1. The transaction must involve the 501(c)(3) organization transferring more value to the related party than the organization receives in exchange.

Private inurement or excess benefit transactions do not generally exist where the terms of a transaction between a 501(c)(3) organization and a related party are at fair value or better as to the organization.  For example, if an organization rents a building for use in its operations from one of its board members and pays the board member “fair rental value” for use of the property, the transaction would not ordinarily constitute an excess benefit transaction or private inurement.

Private benefit

Private inurement is a subset of private benefit but private benefit is a broader concept.  Federal tax Regulations provide that an organization is not organized or operated exclusively for exempt purposes unless it serves a public rather than a private interest. Thus, even if an organization has many activities which further exempt purposes, exemption may be precluded if it serves a private interest. Federal courts have ruled that the presence of private benefit, if substantial in nature, will destroy the exemption regardless of an organization’s other charitable purposes or activities.[iii]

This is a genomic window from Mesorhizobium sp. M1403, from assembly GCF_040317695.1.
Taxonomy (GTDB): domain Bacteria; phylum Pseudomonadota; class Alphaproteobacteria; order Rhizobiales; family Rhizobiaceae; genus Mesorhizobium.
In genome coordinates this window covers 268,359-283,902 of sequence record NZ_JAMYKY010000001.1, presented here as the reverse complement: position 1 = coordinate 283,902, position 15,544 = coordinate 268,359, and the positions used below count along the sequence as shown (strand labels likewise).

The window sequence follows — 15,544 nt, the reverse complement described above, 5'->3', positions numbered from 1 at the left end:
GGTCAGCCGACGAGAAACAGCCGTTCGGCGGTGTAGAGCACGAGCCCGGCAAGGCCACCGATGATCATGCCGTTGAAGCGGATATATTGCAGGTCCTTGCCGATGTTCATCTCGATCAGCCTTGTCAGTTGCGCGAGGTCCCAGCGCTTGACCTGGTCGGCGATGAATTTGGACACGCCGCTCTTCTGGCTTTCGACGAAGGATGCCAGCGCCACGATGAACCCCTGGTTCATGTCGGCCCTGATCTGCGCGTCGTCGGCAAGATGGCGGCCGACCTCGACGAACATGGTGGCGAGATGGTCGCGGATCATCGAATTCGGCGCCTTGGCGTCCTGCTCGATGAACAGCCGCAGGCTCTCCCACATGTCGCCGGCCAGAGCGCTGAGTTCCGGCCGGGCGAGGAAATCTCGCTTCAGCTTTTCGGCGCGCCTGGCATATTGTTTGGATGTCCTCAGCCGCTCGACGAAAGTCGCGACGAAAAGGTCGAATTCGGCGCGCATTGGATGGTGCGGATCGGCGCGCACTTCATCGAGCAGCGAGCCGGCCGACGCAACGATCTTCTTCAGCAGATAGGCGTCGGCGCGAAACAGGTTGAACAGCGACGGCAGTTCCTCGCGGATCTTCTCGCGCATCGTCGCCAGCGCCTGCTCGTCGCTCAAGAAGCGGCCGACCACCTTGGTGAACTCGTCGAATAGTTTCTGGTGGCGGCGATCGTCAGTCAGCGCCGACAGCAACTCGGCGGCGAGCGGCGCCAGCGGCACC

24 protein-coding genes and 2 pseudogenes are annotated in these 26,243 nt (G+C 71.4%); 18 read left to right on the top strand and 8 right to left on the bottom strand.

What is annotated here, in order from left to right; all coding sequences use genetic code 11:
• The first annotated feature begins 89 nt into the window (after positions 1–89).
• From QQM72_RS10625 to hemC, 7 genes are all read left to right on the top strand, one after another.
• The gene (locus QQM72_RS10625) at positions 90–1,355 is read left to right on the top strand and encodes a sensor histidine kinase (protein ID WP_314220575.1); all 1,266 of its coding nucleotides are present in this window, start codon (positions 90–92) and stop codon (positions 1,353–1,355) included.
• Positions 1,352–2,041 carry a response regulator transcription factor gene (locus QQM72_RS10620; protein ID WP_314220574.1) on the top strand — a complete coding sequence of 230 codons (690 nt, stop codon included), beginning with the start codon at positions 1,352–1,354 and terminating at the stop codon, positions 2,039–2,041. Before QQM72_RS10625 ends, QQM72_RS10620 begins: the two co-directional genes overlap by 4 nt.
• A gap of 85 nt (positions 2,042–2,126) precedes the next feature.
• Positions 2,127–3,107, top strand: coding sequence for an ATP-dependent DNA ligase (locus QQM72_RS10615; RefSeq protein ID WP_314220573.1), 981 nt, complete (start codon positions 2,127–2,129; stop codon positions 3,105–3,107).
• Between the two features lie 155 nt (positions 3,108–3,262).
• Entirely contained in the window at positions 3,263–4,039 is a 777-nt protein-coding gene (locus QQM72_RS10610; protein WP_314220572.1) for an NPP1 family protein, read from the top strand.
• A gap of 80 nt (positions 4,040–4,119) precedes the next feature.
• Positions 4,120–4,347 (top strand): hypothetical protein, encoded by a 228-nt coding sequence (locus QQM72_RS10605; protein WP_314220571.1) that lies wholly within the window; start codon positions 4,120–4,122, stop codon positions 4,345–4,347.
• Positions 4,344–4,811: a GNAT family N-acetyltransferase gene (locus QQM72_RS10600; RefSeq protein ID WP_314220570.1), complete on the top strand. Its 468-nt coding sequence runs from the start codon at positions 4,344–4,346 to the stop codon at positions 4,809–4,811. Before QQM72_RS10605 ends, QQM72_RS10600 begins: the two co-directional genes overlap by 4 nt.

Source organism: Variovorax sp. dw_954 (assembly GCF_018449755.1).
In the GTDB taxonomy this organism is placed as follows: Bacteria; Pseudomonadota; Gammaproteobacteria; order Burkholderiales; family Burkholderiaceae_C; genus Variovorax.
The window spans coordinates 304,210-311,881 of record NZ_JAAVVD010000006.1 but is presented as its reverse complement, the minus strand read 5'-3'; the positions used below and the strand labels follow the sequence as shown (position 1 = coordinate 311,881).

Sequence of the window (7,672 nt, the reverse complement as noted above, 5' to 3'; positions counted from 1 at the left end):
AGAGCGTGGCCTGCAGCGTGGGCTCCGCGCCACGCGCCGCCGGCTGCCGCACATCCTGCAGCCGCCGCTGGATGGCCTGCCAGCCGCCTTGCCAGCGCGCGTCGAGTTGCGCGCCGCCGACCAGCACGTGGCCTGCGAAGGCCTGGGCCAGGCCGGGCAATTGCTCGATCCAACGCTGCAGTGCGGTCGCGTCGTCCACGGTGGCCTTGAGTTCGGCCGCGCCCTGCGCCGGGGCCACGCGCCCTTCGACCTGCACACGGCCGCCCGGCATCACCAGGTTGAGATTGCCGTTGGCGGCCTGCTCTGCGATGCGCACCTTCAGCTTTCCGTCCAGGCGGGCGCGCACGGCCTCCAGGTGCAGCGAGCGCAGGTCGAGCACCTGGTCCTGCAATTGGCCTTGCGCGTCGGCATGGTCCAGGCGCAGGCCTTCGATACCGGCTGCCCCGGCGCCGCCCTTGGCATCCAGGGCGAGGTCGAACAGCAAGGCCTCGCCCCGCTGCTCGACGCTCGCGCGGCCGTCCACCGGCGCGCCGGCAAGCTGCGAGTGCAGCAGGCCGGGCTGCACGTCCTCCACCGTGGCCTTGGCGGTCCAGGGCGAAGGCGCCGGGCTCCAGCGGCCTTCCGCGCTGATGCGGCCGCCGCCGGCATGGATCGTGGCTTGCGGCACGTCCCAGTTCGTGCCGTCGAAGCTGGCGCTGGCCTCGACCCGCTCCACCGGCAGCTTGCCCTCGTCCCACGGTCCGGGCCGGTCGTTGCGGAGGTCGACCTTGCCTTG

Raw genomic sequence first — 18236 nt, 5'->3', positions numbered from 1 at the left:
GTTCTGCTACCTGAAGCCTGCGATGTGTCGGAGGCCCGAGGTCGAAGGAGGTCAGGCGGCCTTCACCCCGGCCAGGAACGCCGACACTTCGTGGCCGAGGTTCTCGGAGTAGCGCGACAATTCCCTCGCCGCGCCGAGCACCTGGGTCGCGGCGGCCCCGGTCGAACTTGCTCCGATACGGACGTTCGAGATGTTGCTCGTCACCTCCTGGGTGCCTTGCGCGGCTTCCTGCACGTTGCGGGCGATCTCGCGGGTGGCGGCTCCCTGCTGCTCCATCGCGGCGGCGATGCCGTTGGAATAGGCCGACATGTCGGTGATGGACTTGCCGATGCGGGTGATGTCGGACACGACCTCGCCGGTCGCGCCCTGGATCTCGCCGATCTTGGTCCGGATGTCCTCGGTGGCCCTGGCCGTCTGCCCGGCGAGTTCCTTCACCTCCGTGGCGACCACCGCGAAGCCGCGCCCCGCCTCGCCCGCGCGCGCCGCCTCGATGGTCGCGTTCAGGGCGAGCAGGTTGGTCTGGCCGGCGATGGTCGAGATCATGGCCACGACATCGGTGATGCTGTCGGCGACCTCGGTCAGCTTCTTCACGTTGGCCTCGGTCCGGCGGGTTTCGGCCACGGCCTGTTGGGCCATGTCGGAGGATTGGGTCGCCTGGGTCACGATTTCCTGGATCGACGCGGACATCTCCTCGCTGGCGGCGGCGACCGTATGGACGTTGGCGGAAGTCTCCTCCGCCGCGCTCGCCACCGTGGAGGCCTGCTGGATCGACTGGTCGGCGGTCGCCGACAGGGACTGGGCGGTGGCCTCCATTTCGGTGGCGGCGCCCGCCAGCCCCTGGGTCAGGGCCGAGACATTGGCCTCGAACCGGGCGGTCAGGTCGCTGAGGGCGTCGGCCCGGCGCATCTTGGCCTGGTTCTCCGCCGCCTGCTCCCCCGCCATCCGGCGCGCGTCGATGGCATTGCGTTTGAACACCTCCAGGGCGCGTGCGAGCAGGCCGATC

Private benefit exists any time a party benefits from a transaction with a nonprofit 501(c)(3) organization.  For example, when a nonprofit organization hires an unrelated vendor at fair market value to provide maintenance services for the organization’s facilities, an element of private benefit occurs because the arrangement benefits the vendor. Payment of compensation by an organization to its employees provides some private benefit to the employees.  Accordingly, some amount of private benefit is inherent in the operations of any organization.

A 501(c)(3) crosses the line in the area of private benefit when such benefit is substantial.  As the IRS stated in its 1990 training materials for IRS agents, “In the charitable area, some private benefit may be unavoidable. The trick is to know when enough is enough.”[iv]

Another important point about substantial private benefit is that it can exist even in circumstances where there are no business transactions between the 501(c)(3) organization and related parties or where such transactions are conducted at “fair value” or better terms as to the organization.  For example, in a 1992 case, the court ruled that an organization formed to help improve the lives of and relocate indigent persons had a “true purpose” of benefitting the owners of restaurants in a particular city, who had formed the organization to create a more desirable business environment for their establishments.  The organization did not qualify for exemption even though it had a genuine activity of helping indigent persons.  (Westward Ho v. Commissioner, TCM 1992-192 (1992))